|Galaxy Rotation Curves. Source: http://www.philica.com|
However, there has been little exploration of the light side of the spectrum. The ultra-light scalar particles that I study should be comparable in size to a galaxy and have really light masses of about 10−23 eV. The mass of such ultralight dark matter particle is about 10−29 lighter than that of an electron!
Ultralight scalar field dark matter
Agglomerations of ultra light scalar particles could form dark matter halos that prohibit structure formation on scales much smaller than the "size" of the particle. They thus avoid the overabundance of dwarf galaxies matching more closely to observations than other models. They also may be favored by observed dark matter distributions. Such particles would be photon-like if they roamed freely. However, given a large particle-antiparticle asymmetry, they Bose condense into dark matter halos. The condensate ends up being very pure with most particles in the ground state. The ones in excited states end up photon-like. The amount of hot dark matter is constrained more tightly by the latest Planck measurements.
Lukewarm dark matter
Ultralight scalar particles can Bose condense at finite temperatures when the temperature of the condensate is significantly larger than the mass of one boson (Urena-Lopez 2008). The light particles we know have a non-zero temperature. The temperature of CMB photons is 2.73 K, neutrinos decoupled at 1.9 K, and dark matter particles could also be lukewarm. We find that the temperature of these dark matter particles would be around 0.9 K if they decouple from regular matter before Standard model particles annihilate.
Constraints by Planck
Planck found that the effective number of neutrinos is 3.3±0.5. The standard deviation is still large and they have to combine their data with other surveys to obtain stricter constrains. More Planck data will also help. For our model, an Neffective of 3.3 corresponds to a T < 1.35 K for the scalar field, which is met by easily met since the natural temperature for scalar field dark matter is T ~ 0.9 K. If Neffective was 3.1, then the constraint would be tighter - T < 0.96 K but still within bounds. So, it not likely that this model will be ruled out by Planck observations or other similar experiments in the near future.
Why are ultralight scalar fields interesting in cosmology?
Ultralight scalar fields can be used to explain dark matter and dark energy with relatively simple mathematical models. Of course, they are also used in particle physics and string theory models. They are simple and they are seen pretty much everywhere in fundamental physics. The Higgs particle was recently detected, but there is no hint of other fundamental spin zero particles or of supersymmetry so far, which, in some sense, makes it easier for theorists .... why? ... well, because imaginary particles can have any properties whatsoever as long as they do not violate known experiments.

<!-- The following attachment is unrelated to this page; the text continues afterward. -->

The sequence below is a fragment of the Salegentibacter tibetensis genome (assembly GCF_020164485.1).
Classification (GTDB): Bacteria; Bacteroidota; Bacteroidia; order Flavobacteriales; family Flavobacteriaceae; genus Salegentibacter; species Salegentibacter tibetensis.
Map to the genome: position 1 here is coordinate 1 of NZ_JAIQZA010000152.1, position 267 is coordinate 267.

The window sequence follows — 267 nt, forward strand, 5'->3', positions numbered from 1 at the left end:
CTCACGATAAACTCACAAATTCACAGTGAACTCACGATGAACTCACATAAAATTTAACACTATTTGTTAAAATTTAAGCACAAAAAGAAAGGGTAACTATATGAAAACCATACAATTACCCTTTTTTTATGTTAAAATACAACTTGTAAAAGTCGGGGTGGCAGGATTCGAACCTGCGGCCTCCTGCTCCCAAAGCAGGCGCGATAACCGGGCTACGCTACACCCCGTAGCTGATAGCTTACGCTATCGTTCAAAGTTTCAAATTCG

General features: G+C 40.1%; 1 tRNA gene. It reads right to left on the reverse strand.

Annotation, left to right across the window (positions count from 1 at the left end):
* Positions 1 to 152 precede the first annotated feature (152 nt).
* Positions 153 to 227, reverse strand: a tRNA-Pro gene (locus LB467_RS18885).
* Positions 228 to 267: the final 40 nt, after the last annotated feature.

How do go about studying invisible matter? Well, direct studies can only be done on the Higgs particle because that is the one scalar particle we have found so far. There are experiments that search for dark matter particles on Earth looking for much heavier dark matter particles than the ones we consider, but their results have been null to date. Indirectly, we count galaxies, look at their sizes, mass distributions to try learn about dark matter. We have looked at primordial light with WMAP and now with the Planck satellite, which tells us about the composition of the universe and provide limits on the amount of hot dark matter. Big Bang Nucleosynthesis measurements constrain the relic abundances of deuterium and 4He putting a bound on Neffective. There are also tests for violations of the Einstein's equivalence principle (EEP) on Earth and proposed tests of the EEP in space that could detect hints of dark matter or dark energy.
How to rule out ultralight scalar fields?
The direct way would be to somehow find dark matter particles and prove that they are heavier and that they are the dominant dark matter constituents. We could find "small" scale dark matter substructure, e.g., proof of the existence of a dark matter halo around the Sun or the Earth. It is also totally not clear how the huge particle-anti-particle asymmetry arose in the early universe. Without the asymmetry there would be noting to cause the particles to Bose condense to become halos. They could not all exist as hot dark matter because Planck and other experiments have not seen any excess of neutrinos, and so they would be ruled out. However, there is much more matter than antimatter in visible matter as well and we could not think of a good reason why there would not be an asymmetry for fundamental spin zero particles.
This post was motivated by an informal seminar by my brother, Mihai Bondarescu, on our 2010 Astrophysical Journal Letter at the University of Zurich. I was surprised at how much I forgot about this project. Mihai gave a very good talk that was followed by an interesting discussion. Since this discussion could result in potential collaborations, I thought I would summarize both our own work to remind myself of what we learned and why we did it and some of the work that has been done on this topic since 2010.
Note to self: I finished this post one year and 4 months after initially publishing it. I procrastinate too much to publish unfinished posts. Therefore the experiment should not be repeated.